Deanna has red curly hair. I’m not sure what colour her eyes are – I want to say green, but I’ve only seen her through the screen, and she’s always wearing a mask, and sometimes a mask and a visor. She also does her best to stay off camera on our calls, to help make it feel as if my mother and I are enjoying a private chat. Though they aren’t chats in any traditional sense, they are more the opportunity for a kind of communion. Some days, my mother peers at me with curiosity and smiles back at me. Some days, her head drops down like a weight onto her chest, or she gets up and starts to walk away. In these moments, Deanna coaches my mother by nudging her gently, by pointing to my face and asking, “Who is that?” I take off my glasses and smile. “I love you, Mom,” I say again and again. My mother often turns to Deanna with a questioning look. “She’s talking to you!” Deanna tells her. “I love you, Jo-Jo,” I say, using the name I called her when I was a toddler. It’s a simple ritual, soothing to repeat.

I’ve noticed that Deanna started calling my mother Jo-Jo after the first time she heard me call her that, which is a comfort. No one ever called my mother Jo-Jo but me, and I only called her that until I was old enough to manage all three syllables of her full first name – Joanna – but Jo-Jo is what I like to call her now. When we last spoke, my son, Levi, floated into the room. “I’m talking to Grandma Jo-Jo,” I told him. “Do you want to say hi?”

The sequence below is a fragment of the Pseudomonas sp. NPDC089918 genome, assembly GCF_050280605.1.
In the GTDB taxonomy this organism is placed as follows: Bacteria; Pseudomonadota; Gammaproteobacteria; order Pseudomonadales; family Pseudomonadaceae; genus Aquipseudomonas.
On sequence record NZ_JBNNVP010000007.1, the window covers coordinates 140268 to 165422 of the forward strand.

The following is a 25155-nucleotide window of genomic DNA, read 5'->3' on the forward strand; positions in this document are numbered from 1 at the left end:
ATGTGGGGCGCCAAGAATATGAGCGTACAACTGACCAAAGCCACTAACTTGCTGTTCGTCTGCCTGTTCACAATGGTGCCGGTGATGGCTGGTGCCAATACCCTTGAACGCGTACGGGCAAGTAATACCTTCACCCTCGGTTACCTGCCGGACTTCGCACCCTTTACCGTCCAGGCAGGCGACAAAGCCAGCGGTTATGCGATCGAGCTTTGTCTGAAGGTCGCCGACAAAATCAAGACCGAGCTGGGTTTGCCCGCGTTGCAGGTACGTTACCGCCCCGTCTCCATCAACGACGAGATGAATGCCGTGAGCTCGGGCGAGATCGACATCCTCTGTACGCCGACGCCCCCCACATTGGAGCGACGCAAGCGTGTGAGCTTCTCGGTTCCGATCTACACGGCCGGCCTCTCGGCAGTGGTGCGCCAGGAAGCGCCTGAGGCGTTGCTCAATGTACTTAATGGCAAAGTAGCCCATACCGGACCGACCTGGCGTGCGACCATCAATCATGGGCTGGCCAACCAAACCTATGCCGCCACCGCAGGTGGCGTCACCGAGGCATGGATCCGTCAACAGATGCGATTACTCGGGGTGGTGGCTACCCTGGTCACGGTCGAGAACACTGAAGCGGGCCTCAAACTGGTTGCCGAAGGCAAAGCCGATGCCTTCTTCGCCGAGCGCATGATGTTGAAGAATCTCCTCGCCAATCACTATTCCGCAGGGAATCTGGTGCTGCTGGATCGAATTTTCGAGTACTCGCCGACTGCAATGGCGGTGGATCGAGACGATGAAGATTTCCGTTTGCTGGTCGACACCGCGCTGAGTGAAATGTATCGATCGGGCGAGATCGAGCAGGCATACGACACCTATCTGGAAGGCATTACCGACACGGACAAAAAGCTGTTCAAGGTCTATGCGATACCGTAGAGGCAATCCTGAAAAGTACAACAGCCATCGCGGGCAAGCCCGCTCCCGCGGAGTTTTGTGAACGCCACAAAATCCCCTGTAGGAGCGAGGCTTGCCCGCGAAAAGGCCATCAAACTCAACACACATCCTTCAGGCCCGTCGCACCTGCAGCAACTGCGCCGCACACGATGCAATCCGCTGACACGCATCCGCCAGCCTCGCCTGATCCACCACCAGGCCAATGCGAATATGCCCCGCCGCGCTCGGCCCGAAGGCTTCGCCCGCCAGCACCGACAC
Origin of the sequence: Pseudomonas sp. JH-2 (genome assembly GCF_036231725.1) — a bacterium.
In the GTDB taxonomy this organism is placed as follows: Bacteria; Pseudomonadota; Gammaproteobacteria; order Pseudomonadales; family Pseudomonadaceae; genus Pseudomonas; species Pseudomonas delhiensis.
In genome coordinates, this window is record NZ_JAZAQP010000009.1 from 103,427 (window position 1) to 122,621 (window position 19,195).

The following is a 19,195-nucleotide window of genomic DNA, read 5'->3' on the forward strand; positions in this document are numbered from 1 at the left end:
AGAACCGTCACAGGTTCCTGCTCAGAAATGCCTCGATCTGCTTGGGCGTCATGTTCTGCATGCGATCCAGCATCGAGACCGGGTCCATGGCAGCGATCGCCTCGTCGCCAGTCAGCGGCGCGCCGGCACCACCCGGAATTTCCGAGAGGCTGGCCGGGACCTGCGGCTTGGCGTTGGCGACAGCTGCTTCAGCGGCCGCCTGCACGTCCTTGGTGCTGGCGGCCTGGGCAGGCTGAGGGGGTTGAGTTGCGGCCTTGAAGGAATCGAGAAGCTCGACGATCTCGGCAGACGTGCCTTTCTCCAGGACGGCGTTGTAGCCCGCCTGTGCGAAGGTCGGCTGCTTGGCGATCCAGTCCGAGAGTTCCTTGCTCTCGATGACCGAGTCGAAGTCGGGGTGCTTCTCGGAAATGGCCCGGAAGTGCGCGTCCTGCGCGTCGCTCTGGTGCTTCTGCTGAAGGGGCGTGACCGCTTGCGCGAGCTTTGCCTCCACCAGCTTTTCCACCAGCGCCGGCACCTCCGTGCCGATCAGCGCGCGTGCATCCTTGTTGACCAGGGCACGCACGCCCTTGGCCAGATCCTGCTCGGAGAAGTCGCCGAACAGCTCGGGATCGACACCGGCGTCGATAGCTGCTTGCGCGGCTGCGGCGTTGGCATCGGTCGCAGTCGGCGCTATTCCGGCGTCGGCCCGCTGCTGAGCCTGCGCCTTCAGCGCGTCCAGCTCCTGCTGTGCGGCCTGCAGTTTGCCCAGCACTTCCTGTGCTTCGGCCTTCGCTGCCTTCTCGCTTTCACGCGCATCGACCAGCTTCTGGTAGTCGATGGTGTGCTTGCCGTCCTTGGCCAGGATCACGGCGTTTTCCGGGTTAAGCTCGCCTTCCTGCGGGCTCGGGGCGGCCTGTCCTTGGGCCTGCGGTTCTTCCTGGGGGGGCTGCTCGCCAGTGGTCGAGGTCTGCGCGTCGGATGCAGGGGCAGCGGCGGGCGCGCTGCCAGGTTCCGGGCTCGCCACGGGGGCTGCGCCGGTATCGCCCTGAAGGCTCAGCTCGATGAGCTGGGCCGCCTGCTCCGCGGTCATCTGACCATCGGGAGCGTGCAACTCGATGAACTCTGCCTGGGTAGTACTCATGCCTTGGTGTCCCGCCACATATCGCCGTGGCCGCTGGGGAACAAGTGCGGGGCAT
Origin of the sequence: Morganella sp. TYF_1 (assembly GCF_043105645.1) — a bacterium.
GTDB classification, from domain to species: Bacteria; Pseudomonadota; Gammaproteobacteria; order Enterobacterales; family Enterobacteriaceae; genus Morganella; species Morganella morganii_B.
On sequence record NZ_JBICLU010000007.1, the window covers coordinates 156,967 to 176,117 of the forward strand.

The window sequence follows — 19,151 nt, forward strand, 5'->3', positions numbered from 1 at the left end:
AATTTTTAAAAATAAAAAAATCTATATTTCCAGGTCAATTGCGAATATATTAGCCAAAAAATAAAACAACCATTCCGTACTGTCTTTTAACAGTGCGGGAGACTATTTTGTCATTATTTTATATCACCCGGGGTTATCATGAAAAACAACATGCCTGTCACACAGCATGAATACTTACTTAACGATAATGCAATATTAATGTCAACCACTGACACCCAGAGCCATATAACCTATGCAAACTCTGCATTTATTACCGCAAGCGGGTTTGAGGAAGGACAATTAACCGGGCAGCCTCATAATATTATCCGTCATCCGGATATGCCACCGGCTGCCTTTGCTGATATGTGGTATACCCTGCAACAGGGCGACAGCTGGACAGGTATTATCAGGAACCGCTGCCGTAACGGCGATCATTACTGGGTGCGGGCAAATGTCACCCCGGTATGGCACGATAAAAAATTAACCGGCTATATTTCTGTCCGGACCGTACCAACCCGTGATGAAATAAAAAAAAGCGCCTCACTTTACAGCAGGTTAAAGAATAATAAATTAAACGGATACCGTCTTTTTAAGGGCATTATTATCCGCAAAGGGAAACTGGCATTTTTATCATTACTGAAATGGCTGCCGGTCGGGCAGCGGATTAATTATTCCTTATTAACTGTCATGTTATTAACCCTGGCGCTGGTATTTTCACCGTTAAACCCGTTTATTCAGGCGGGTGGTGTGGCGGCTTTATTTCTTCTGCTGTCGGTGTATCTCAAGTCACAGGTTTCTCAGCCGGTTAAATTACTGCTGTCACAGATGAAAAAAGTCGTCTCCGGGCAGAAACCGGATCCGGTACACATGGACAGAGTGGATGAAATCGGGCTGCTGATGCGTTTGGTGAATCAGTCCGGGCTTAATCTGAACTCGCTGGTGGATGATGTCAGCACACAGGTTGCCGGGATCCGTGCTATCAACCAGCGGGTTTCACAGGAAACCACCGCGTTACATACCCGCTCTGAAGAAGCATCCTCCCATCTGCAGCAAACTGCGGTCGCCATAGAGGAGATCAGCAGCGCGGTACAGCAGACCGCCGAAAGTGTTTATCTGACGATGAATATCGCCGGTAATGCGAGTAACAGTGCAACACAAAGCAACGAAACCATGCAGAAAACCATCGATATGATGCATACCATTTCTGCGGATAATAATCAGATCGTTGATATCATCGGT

“Hi,” he said. Levi is 7. His grandmother doesn’t know who he is. She no longer knows who I am, either, at least not through these screens. I know if I could be with her in person, I could reach her in a more satisfying way. “I wish I could give you a hug,” I said to the screen, and Deanna put her arms around my mother for me and my mother leaned into her, smiling and muttering something unintelligible in an intimate tone. I could tell that Deanna couldn’t make out what she was saying either, though she responded warmly. When I’m with my mother, I ride her attempts at speech in a similar way. “Jibber-jabber” a nurse there called my mother’s attempts at speech, when she called to let me know that my mother was running a low fever but had tested negative on a COVID-19 test. “Word salad” an ER doctor called it three years ago, when a 20-minute seizure had landed my mother in the hospital for a few days.